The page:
What You Should Know About Climate Change

Farm policy debate heats up in icy San Antonio

I knew I was in the right place this morning when a young farmer recognized me and, tapping his shiny iPad tablet, asked, "When are we going to be able to download your magazine on this?"

I'm in San Antonio today for the annual AAPEX (Association of Agricultural Production Executives) meeting. These are the top-level U.S. growers, the alumni group from  TEPAP (The Executive Program for Agricultural Producers). Over a thousand farms and ranches have participated in the program, organized and managed by Texas A&M Ag economist Danny Klinefelter (who got a nice standing ovation this morning for his efforts).

When the blizzard hit the Midwest this week I was really looking forward to escaping to Southern Texas. I got here - but just barely. I chiseled the snow out of my driveway in Decatur, Ill., drove the patchy freeway to St. Louis, got on an airplane to Dallas only to discover the city was panicked from 6 inches of snow. I flew on to San Antonio for the meeting only to discover the cops were closing down the city due to a thin layer of ice on the freeways. I found a cabbie willing to take me the 20 miles to the hotel - at 15 mph, we got here in about two harrowing hours. San Antonio is not set up for cold weather.

Ice? In San Antonio? The only place I want to see ice in San Antonio is in my drink. But, I digress.

Climate change, anyone?

Icy roadways in Southern Texas was a fitting backdrop for the first speaker this morning. Laura Sands, a policy expert with the Clark Group, LLC, gave a cautionary presentation on energy, climate change, carbon markets and the future of sustainable initiatives. And they're all related! Her message was compelling. In a nutshell:

*Energy security is driving this discussion in Washington, D.C. now. The military sees more global unrest related to food and energy and the more energy we get from domestic sources, the better off we will be.

* Other countries have these cap and trade markets. They have been tried in this country, but have not taken hold. Farmers have not been convinced they would necessarily profit from such a system. Carbon markets fell apart, but there's a good chance they will come back.

* Farmers would profit from a carbon offset market, where greenhouse gas emitters, such as utilities or large manufacturers, buy 'offsets' from someone who has measurable, certified practices that sequester carbon. In farming those are practices like methane digesters, no-till, filter strips, variable rate fertility and cover crops.

* It's not enough to start implementing practices; we're going to have to figure out how to quantify and certify that we've generated the carbon sequestration gains that we think we have, she says. Those measuring sticks are being developed now.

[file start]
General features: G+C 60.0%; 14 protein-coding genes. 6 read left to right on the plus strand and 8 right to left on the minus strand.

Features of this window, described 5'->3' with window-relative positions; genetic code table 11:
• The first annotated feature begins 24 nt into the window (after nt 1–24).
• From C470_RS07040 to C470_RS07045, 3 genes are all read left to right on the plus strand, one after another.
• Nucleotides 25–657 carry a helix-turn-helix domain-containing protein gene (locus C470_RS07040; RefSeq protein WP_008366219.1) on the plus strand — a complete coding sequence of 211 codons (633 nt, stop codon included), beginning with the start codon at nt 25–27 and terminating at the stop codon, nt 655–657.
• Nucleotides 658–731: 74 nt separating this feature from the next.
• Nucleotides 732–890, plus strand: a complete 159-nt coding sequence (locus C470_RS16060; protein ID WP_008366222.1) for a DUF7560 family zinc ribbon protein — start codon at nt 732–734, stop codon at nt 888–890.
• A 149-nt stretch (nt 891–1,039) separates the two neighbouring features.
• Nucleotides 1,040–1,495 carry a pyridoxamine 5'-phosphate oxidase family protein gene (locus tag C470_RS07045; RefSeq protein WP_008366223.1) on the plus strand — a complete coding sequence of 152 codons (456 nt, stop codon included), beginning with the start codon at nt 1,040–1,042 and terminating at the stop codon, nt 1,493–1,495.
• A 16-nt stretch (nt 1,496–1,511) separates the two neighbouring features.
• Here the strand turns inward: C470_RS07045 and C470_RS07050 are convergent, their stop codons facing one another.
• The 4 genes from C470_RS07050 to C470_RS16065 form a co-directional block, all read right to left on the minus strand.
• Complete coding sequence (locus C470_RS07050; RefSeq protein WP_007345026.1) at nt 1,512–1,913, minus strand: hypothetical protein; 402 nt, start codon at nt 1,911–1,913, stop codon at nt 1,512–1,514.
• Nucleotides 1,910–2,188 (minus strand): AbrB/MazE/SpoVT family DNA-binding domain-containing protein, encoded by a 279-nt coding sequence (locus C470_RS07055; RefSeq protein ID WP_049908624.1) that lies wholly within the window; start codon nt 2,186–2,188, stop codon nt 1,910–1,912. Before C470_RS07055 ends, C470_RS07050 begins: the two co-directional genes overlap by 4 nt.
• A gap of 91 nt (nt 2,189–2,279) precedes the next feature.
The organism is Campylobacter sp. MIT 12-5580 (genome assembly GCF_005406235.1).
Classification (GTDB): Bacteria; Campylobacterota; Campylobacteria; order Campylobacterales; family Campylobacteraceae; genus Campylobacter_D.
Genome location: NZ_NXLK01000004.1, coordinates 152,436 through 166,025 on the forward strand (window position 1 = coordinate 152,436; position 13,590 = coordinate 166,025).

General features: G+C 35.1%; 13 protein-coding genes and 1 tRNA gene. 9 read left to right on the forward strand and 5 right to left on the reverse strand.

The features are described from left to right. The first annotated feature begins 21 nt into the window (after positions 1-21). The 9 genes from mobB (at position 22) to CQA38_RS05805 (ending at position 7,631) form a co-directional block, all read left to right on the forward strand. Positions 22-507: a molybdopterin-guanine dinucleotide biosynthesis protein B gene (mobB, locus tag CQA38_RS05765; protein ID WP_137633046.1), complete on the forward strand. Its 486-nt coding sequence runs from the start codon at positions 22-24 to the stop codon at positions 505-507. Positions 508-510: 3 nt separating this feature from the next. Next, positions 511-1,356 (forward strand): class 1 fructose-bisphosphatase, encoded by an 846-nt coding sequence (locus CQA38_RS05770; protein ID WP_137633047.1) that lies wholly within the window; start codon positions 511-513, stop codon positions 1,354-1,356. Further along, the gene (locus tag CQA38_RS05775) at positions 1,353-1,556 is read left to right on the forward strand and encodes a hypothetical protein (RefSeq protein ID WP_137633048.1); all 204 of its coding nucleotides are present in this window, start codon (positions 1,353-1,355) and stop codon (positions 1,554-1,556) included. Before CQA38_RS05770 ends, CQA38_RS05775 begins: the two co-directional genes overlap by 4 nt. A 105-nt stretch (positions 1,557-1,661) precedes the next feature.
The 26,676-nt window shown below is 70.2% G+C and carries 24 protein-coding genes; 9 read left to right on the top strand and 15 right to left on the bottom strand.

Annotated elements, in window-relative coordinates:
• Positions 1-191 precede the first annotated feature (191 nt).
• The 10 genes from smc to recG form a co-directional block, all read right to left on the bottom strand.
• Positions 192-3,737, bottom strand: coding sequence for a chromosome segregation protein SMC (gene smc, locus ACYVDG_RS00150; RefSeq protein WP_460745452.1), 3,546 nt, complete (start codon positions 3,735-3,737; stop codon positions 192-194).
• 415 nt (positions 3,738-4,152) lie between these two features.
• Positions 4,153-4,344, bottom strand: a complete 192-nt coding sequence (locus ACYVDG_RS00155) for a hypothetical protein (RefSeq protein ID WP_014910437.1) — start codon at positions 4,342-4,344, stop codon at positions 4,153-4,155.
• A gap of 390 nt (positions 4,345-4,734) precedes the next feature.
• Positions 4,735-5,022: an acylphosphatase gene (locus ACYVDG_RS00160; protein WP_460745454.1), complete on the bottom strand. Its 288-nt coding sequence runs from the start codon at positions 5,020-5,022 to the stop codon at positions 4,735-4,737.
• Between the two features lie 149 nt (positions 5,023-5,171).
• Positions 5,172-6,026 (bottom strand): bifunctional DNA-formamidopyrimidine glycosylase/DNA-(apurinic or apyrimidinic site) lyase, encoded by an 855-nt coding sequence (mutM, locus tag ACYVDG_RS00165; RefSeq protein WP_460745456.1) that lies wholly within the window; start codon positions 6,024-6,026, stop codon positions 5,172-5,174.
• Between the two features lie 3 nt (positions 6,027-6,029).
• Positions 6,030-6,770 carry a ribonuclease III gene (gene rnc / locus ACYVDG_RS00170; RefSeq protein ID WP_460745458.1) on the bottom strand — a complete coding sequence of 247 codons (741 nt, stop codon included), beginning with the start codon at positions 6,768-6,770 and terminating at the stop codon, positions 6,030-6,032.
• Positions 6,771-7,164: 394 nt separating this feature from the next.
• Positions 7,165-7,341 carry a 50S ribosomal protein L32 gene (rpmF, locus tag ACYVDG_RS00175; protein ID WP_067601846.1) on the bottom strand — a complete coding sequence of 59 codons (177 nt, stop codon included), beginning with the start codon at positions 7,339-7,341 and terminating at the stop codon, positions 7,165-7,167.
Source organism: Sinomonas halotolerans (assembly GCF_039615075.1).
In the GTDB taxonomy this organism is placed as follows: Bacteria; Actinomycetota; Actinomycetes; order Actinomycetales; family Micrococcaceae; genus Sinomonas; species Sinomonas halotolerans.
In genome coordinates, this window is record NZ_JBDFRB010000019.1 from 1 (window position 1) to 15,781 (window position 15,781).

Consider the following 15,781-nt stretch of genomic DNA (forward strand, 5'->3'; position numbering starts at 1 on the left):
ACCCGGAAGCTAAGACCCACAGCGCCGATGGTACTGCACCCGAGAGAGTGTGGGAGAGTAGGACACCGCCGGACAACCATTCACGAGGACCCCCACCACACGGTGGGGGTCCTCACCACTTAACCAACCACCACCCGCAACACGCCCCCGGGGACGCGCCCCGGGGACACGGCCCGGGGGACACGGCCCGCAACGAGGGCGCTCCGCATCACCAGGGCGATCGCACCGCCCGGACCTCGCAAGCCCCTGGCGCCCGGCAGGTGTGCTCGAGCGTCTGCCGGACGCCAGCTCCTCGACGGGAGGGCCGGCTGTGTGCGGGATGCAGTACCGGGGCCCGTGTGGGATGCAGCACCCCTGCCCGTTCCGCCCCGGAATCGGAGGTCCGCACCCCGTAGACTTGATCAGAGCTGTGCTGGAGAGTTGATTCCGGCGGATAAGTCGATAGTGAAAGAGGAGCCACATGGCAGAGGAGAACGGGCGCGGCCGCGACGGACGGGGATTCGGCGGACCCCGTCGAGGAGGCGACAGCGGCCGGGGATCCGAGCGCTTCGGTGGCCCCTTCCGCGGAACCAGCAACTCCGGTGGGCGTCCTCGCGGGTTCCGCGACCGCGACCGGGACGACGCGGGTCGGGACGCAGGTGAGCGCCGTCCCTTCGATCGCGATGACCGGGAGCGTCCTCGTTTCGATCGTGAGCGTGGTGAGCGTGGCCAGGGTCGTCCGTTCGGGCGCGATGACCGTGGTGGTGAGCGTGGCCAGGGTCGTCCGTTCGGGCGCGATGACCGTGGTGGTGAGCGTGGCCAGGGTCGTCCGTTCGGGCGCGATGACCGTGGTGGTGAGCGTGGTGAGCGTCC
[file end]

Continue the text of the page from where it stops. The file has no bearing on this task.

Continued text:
*According to studies, a carbon market will enhance ag revenues for corn, soybean and wheat growers, if structured properly. That is, if you adopt these greener practices and they are valued appropriately. Non adopters will get hit by severely higher input costs by 2025. "It's very important to control the cost side," she says. "This is why it's important to be engaged in policy."

* So how do we connect the dots in D.C. with farm fields and carbon markets? You can't just shut this issue out. Wal-Mart, for example, is serious about sustainability. Even if you are growing corn, soy and wheat, this matters. Wal-Mart wants to eliminate 20 million metric tons of greenhouse gas emissions from their global supply chain by the end of 2015. Why? Green shoppers come to their stores far more often and spend more than the average consumer. This is a retailer's dream customer base, and more than half of U.S. customers consider themselves to be "leaning green" or are influenced by green policies. It always comes back to the consumer.

Sands was pelted with questions. Farmers are still dubious about climate change. What if the extreme weather we've been experiencing is just part of a long-term cycle, one farmer asked. Are we just implementing policies that will be a drag on the economy? And how do you agree to long term investments when you live in a country where policy leaders focus on short-term goals, like getting re-elected?

There's a lot to consider, but my two cents is this: Whether you believe climate change is happening is no longer relevant. The things that you can or may be doing in carbon sequestration and sustainability will be good for you, your pocketbook, the planet, and your customers. Do you need any other incentives?

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